The thing that makes the potato salad so good at Nick's is the bacon. More specifically, little bits of real, explosively tasty bacon, er, bits. Not too creamy, not too dry, not too mustardy, this side dish should replace the usual french fry accompaniment to your burger. The key: It's always made fresh.

It goes by the name of alici con peperonata, and it hails from the Italian region of Campania. But it's really just a swell ensemble of silvery strips of fresh white marinated anchovy flesh casually draped over roasted red peppers forming a naughty mound of culinary hedonism ringed by a bead of greenish olive oil. These anchovies bristle with searing brininess, as if they were pickled (they were). The prickly dazzle of the fillets contrasts beautifully with the smooth, ghostly wisp of sweetness emanating from the peppers. Pass the marlin rig and a flute of Krug.

Forget the prissy wine flights most restaurants serve with the names and wine base silhouettes etched on cheesy copies. Trevi's three-unit wine flights are served in a metal "flight" rack that looks something like a candelabra and elevates your wines near eye-level so you can squint and pretend to notice the hue variations. This rack may seem a pointless gimmick to the seasoned wine aficionado, but it can be a big help to the casual diner because it helps keep the wines straight, which gets awful hard after a few swirls, sniffs and sips not followed by spits. Plus, you can share each flight with your dining companions as a whole unit rather than as a series of back-and-forth shuffles, which can lead to spillage and the premature purpling of cuticles. Yet this isn't the only piece of dining-enjoyment hardware offered at Trevi's. The lamb kabob is served on an appliance that looks like a gallows, or perhaps a gaff kit to eradicate the pesky door-to-door Jehovah's Witness menace. A metal base holds a post rising 12 inches, which branches off into a notched arm extending horizontally over the base. One notch holds a thick skewer of meat while the other is draped with shriveled scallions scorched into limpidity. The lamb is not delivered as a crowd of carved stew chunks tightly squeezed onto a skewer, as you might expect of a kabob. Instead, a trio of lamb chops dangles from this imposing ramrod; the kind that could scare you out of your chain-mail boxers if the meat didn't look so inviting.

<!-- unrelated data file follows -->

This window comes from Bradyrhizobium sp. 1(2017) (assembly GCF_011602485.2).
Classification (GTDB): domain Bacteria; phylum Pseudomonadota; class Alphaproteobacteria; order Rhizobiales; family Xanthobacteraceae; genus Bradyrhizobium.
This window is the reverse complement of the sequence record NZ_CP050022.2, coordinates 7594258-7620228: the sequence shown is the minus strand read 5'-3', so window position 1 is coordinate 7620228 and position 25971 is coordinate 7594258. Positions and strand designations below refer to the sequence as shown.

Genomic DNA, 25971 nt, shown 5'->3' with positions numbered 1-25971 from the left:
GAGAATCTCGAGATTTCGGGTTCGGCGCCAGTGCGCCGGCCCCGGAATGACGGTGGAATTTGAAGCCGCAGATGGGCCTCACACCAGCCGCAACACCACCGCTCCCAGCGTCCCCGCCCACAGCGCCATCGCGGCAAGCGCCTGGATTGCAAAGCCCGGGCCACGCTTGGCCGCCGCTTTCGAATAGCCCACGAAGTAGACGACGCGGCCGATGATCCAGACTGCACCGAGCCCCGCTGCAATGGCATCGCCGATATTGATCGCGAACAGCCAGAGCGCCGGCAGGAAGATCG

Steel Restaurant & Lounge
Steel's namesake is sparingly applied throughout the restaurant. The metal almost has to be unearthed from the wood and granite decorative embellishments to be noticed. It appears on a pillar separating the bar from the dining room, which is armored in glistening sheets, and it is applied to the walls in the rest rooms. The massive front door is sculpted from steel and serves as the badge from which the restaurant's name is cast. But steel sneaks onto the table, too. Flatware is swaddled in black napkins--the kind that make it safe for red wine and soy sloppiness--bound with slotted steel hose clamps. Kind of makes you yearn for the day when "Click and Clack the Tappet Brothers" dethrone Martha Stewart.
Mignon
Two corners of this Gallic-Plano flats hybrid hold urgently rousing, pinkish and fuzzy coiled banquettes that look like curled carrot shavings. They wrap, coddle and shield while inciting bouts of sweaty hypertension. And that's just after a round of ice water.

It takes a stern stomach to face raw fish in the early hours of the morning, which probably explains why fewer seriously hammered people end up at Sushi Nights than at Deep Ellum's other late-night choices. It makes for a quieter, less crowded atmosphere where conversation is possible, the service is excellent, and the food is as delicately presented as during daylight hours. Not ready to take the sushi test? There's also a bar, so drinking can be resumed at a more leisurely pace.
Boi Na Braza
Churrascarias, Brazilian steer-sheep-pig stickers, feature servers dressed in baggy pants and shiny boots brandishing knives along with skewers of grilled meat. They continuously walk around serving slices of these meats until your trousers burst, slapping gobs of tuna fish salad (yes, there is an all-you-can-eat salad bar) from your plate to the chin of the diner at the next table. Most of the grilled meat from these churrascarias tends to be dry. But Boi Na Braza's 19 cuts of meat are mostly juicy and flavorful. And don't forget to sign up for their frequent diner angioplasty program.

It looks like a stage prop instead of a restaurant ambiance trinket. One whole corner of Sea Grill's bar is a sloping bin filled with crushed ice. Imbedded in the ice is an assortment of sea life: baby octopus, clams, oysters, tiger prawns, a pair of red snappers, a salmon, a pair of striped bass and little bunches of golden trout scattered about for color interest. But the most interesting specimens surfing on Sea Grill's ice floes proved to be the most colorful students in this hackneyed school, with deep reds framed with pale gold threads. They had sloping foreheads with snouts barring rows of jagged teeth, resembling a strange genetic collision between Flipper, a parrot and Toto. Those teeth, in conjunction with the droll expression on their--we hesitate to say faces--heads with mouths half open, made them look as though they were about to speak. A manager said they were weasel fish and that their imposing dental work was used to remove algae from rocks and such. But we just like to imagine how swell it would be if that loudly colored fish could curl its lips in a knowing grin. After all, what seafood joint wouldn't kill for a dead fish mascot with a toothy smirk?

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